Wednesday, March 28, 2012

(Review) Gary Ross' "Hunger Games"

You're probably tired of hearing about "The Hunger Games," and I get that. You probably feel it's just another over-hyped book for teens that's all sugar and no substance, which I'd disagree with completely. Or maybe you're one of those people who feel that since the plot is so similar to the Japanese movie "Battle Royale" that you're turned off by the prospect of this story (a story that's completely different and infinitely more political). While I find that idea ridiculous (show me a story that HASN'T been done before in some way) I get the idea of that too.

But I'm not talking about any of those things here.

Hollywood has a way of ruining the good parts of the things we enjoy. There was no need for a second Tron movie (even though I kinda loved it). At other times, Hollywood has a way of bringing out the best of a story, making the movie version an instant classic. Two examples of this, both originally written by Stephen King: "Stand By Me" (adapted from his short story called "The Body") and "The Shawshank Redemption" (based on another short story called "Rita Hayworth and the Shawshank Redemption").

Gary Ross' vision of "The Hunger Games" falls into the former category and felt a little ruined to me, though there were some fantastic aspects to the movie.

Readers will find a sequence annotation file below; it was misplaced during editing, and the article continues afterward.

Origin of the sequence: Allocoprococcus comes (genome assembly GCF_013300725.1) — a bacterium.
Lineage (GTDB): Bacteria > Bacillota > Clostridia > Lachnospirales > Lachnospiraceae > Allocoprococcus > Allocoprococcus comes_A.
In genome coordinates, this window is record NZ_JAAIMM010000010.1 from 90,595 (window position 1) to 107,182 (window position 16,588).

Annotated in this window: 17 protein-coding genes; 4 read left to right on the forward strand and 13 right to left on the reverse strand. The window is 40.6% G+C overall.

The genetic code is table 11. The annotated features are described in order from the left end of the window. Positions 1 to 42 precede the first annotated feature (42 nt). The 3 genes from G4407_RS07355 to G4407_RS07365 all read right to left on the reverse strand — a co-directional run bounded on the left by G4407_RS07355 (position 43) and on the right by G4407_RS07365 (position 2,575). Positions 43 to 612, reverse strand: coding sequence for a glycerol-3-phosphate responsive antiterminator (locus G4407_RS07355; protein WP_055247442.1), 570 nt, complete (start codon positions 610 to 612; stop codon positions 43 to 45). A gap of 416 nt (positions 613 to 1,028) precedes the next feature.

The movie is set up almost as if we, the viewers, are actually watching parts of the Hunger Games. Bits of interviews with the Gamemaker and others involved play out like a show being watched in real time. I think if this had been a more pervasive theme throughout the movie, it would've strengthened some of the weak parts that I'll talk about later.

The movie itself doesn't drown in CGI. In fact, so much of it looks real that I had trouble distinguishing the real from the fake most of the time, and this was great. That lack of falseness that CGI emits made the movie feel very much set in the present moment and lent a credibility to the action that was hard to ignore. Where other dystopian/sci-fi movies have a tendency to embrace the shimmery-ness of special effects, "The Hunger Games" seemed to shrug them off for a more realistic approach. This was the right way of thinking, though it may be harder to avoid in the next film (since I know what happens in the second book).